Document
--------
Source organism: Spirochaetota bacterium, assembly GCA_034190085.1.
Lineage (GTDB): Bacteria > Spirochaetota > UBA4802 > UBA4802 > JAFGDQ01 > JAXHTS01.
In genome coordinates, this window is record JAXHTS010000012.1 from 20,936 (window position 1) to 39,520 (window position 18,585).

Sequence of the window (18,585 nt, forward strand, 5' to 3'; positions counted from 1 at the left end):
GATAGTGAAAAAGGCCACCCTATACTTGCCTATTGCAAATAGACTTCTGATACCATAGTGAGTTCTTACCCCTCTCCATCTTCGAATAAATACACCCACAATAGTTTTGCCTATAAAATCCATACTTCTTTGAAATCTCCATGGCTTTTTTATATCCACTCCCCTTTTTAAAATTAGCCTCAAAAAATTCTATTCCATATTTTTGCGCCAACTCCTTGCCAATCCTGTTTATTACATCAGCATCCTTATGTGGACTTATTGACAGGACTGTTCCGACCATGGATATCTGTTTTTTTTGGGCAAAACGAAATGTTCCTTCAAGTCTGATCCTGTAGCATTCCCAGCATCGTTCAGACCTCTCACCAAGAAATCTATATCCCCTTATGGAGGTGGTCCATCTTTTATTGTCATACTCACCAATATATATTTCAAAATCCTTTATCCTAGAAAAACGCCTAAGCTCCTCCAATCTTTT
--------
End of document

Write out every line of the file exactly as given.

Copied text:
Source organism: Spirochaetota bacterium, assembly GCA_034190085.1.
Lineage (GTDB): Bacteria > Spirochaetota > UBA4802 > UBA4802 > JAFGDQ01 > JAXHTS01.
In genome coordinates, this window is record JAXHTS010000012.1 from 20,936 (window position 1) to 39,520 (window position 18,585).

Sequence of the window (18,585 nt, forward strand, 5' to 3'; positions counted from 1 at the left end):
GATAGTGAAAAAGGCCACCCTATACTTGCCTATTGCAAATAGACTTCTGATACCATAGTGAGTTCTTACCCCTCTCCATCTTCGAATAAATACACCCACAATAGTTTTGCCTATAAAATCCATACTTCTTTGAAATCTCCATGGCTTTTTTATATCCACTCCCCTTTTTAAAATTAGCCTCAAAAAATTCTATTCCATATTTTTGCGCCAACTCCTTGCCAATCCTGTTTATTACATCAGCATCCTTATGTGGACTTATTGACAGGACTGTTCCGACCATGGATATCTGTTTTTTTTGGGCAAAACGAAATGTTCCTTCAAGTCTGATCCTGTAGCATTCCCAGCATCGTTCAGACCTCTCACCAAGAAATCTATATCCCCTTATGGAGGTGGTCCATCTTTTATTGTCATACTCACCAATATATATTTCAAAATCCTTTATCCTAGAAAAACGCCTAAGCTCCTCCAATCTTTT